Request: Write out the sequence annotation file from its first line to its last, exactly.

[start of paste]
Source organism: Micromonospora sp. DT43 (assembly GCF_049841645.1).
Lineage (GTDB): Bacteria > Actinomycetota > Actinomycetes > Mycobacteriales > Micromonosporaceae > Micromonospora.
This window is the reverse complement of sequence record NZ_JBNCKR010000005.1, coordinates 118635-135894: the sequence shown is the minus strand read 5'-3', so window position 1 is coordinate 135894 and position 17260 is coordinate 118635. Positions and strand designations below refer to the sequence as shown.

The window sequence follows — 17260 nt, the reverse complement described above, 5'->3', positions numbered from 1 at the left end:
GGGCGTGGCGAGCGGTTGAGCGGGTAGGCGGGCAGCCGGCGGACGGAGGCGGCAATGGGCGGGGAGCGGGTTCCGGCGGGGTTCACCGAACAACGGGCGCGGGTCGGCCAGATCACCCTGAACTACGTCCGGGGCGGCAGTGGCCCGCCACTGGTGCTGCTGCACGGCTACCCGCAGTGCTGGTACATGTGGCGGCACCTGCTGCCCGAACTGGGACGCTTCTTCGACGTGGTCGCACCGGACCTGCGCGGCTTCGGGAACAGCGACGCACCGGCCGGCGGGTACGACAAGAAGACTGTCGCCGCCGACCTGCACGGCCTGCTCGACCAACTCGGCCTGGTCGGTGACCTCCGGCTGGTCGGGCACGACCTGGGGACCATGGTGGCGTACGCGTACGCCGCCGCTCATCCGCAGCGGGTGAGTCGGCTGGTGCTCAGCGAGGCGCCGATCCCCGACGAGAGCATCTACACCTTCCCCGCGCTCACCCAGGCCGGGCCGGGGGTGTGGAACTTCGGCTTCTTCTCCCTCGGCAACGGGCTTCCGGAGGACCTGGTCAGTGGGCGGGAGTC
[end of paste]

Source organism: Micromonospora sp. DT43 (assembly GCF_049841645.1).
Lineage (GTDB): Bacteria > Actinomycetota > Actinomycetes > Mycobacteriales > Micromonosporaceae > Micromonospora.
This window is the reverse complement of sequence record NZ_JBNCKR010000005.1, coordinates 118635-135894: the sequence shown is the minus strand read 5'-3', so window position 1 is coordinate 135894 and position 17260 is coordinate 118635. Positions and strand designations below refer to the sequence as shown.

The window sequence follows — 17260 nt, the reverse complement described above, 5'->3', positions numbered from 1 at the left end:
GGGCGTGGCGAGCGGTTGAGCGGGTAGGCGGGCAGCCGGCGGACGGAGGCGGCAATGGGCGGGGAGCGGGTTCCGGCGGGGTTCACCGAACAACGGGCGCGGGTCGGCCAGATCACCCTGAACTACGTCCGGGGCGGCAGTGGCCCGCCACTGGTGCTGCTGCACGGCTACCCGCAGTGCTGGTACATGTGGCGGCACCTGCTGCCCGAACTGGGACGCTTCTTCGACGTGGTCGCACCGGACCTGCGCGGCTTCGGGAACAGCGACGCACCGGCCGGCGGGTACGACAAGAAGACTGTCGCCGCCGACCTGCACGGCCTGCTCGACCAACTCGGCCTGGTCGGTGACCTCCGGCTGGTCGGGCACGACCTGGGGACCATGGTGGCGTACGCGTACGCCGCCGCTCATCCGCAGCGGGTGAGTCGGCTGGTGCTCAGCGAGGCGCCGATCCCCGACGAGAGCATCTACACCTTCCCCGCGCTCACCCAGGCCGGGCCGGGGGTGTGGAACTTCGGCTTCTTCTCCCTCGGCAACGGGCTTCCGGAGGACCTGGTCAGTGGGCGGGAGTC